U.S. EPA Releases NPDES 2020 Draft Industrial Stormwater Permit for Public Comment


Main Content

U.S. EPA Releases NPDES 2020 Draft Industrial Stormwater Permit for Public Comment

By: Lindsay Johnson

Published in March 2020 Focus on the Environment Newsletter

On March 2, 2020, U.S. EPA released for public comment the draft 2020 National Pollutant Discharge Elimination System (NPDES) general permit for stormwater discharges associated with industrial activity, also referred to as the Multi-Sector General Permit (MSGP). Some of the proposed revisions streamline the ability to interpret and comply with the permit, while others will likely increase both the level of effort and costs to maintain permit compliance.  The proposed permit, once finalized, will replace the existing U.S. EPA MSGP, which is set to expire on June 4, 2020.

Although the proposed permit has near-term implications for industrial facilities where U.S. EPA is the NPDES permitting authority, many NPDES-delegated states (including Ohio) mirror the federal permit language when updating their state permit.  Therefore, you can expect significant changes to many state-authored MSGPs in the coming years. EPA’s website and the Proposed 2020 MSGP Fact Sheet list the proposed changes from the 2015 MSGP and note areas where the agency is seeking comment. Majority of the changes incorporate recommendations from the National Academy of Sciences (NAS) and a 2016 agreement with industry groups and environmentalists. The fact sheet is particularly useful as it provides background discussions to better understand the context of each proposed change and request for comment. Some of the noteworthy proposed changes include:

  • Requiring all facilities to conduct universal benchmark monitoring for pH, total suspended solids, and chemical oxygen demand on a quarterly basis (currently only certain industry sectors are required to perform benchmark monitoring for select constituents a total of four times during the 5-year permit term);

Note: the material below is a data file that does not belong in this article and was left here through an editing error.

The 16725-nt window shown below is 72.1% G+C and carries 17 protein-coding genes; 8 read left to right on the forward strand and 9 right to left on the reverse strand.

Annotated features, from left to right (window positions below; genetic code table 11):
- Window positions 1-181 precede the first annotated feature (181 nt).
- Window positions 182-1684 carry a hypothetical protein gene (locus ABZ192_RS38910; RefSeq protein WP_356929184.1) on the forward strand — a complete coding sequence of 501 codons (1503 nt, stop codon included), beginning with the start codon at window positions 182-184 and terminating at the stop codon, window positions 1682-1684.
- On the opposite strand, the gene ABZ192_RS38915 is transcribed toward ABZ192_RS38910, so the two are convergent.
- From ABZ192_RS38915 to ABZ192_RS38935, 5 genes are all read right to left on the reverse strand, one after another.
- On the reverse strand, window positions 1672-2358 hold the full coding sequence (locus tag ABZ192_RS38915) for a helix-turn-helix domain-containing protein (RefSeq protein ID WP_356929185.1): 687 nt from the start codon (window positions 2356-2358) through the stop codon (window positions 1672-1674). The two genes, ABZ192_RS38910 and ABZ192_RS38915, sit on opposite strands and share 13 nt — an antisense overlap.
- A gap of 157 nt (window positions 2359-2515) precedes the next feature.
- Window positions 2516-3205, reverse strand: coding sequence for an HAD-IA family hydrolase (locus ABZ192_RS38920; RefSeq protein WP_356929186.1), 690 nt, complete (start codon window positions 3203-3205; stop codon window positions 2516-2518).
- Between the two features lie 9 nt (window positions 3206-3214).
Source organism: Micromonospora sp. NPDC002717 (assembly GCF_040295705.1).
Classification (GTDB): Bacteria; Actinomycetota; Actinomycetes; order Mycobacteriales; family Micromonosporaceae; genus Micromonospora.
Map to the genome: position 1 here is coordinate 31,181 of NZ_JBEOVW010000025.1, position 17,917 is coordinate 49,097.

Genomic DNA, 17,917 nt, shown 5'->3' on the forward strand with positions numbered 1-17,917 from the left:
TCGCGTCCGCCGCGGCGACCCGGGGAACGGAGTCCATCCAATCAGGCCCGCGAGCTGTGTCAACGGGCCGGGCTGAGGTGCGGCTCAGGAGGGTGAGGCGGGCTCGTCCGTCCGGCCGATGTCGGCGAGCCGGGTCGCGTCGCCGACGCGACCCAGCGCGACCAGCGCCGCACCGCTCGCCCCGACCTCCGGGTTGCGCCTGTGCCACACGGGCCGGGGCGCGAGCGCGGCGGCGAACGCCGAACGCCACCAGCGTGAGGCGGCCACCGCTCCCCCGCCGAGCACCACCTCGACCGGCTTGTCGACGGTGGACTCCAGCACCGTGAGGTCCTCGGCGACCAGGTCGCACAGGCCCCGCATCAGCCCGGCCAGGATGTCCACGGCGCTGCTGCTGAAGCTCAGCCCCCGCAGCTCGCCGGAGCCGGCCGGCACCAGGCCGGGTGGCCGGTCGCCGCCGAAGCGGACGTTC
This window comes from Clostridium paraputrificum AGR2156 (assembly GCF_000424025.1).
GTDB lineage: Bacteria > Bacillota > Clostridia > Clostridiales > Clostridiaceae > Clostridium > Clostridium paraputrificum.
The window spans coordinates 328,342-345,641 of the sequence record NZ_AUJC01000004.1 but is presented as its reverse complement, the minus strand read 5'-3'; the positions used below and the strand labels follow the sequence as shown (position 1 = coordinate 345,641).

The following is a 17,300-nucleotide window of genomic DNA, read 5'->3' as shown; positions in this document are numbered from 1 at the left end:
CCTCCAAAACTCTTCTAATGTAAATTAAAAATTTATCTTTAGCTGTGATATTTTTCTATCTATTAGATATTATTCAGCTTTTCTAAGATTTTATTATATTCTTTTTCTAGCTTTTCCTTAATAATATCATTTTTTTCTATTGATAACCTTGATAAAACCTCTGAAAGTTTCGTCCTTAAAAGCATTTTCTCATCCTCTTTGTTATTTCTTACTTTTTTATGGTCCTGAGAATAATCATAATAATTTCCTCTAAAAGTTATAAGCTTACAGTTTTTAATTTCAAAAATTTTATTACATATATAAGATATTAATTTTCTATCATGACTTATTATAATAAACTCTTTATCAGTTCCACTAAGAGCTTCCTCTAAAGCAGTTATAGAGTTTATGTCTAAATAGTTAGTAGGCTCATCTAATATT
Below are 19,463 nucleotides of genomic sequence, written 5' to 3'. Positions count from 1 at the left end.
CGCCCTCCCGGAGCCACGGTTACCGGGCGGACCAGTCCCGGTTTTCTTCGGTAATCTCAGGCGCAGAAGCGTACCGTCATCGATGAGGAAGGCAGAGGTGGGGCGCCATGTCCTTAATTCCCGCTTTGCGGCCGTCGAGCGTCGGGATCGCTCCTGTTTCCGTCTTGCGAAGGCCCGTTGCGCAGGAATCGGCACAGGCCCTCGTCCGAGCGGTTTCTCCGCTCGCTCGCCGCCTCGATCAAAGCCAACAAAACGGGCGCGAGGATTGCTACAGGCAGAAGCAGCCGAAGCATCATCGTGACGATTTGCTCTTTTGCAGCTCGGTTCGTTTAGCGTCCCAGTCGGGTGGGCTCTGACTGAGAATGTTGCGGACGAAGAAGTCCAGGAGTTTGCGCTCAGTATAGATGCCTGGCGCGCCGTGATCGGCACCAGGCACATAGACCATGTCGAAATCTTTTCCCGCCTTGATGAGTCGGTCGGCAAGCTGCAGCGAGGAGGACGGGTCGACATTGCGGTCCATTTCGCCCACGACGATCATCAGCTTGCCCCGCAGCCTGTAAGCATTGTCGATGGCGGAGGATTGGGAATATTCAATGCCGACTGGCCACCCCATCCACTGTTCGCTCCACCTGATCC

• Revising or removing benchmark values for some constituents based on the latest toxicity information;
  • Addition of benchmark monitoring requirements for various industrial sectors that previously had no benchmark monitoring requirements;
  • Consideration of major storm control measure enhancements for facilities that are located within a flood-prone area, such as the FEMA 100-year flood zone; and
  • A new tiered “additional implementation measures” (AIM) that are triggered by benchmark monitoring exceedances (the proposed AIM is more prescriptive and may incur greater costs than the generalized response actions of the current permit).

Cox-Colvin routinely assists industrial facilities with management of their MSGP and associated storm water pollution prevention plan (SWPPP).  Contact us if you need assistance or would like to discuss possible changes that may affect your facility.


Lindsay Johnson is an Engineer with Cox-Colvin & Associates, Inc. and has been an employee since September 2017. She received a B.S. in Chemical Engineering from Ohio University in 2016. She previously worked in Little Rock, Arkansas as a permit writer for the Arkansas Department of Environmental Quality where she grew a passion for the environmental field. She is thrilled to be a part of Cox-Colvin & Associates, Inc. and hopes to bring a regulatory perspective to the team.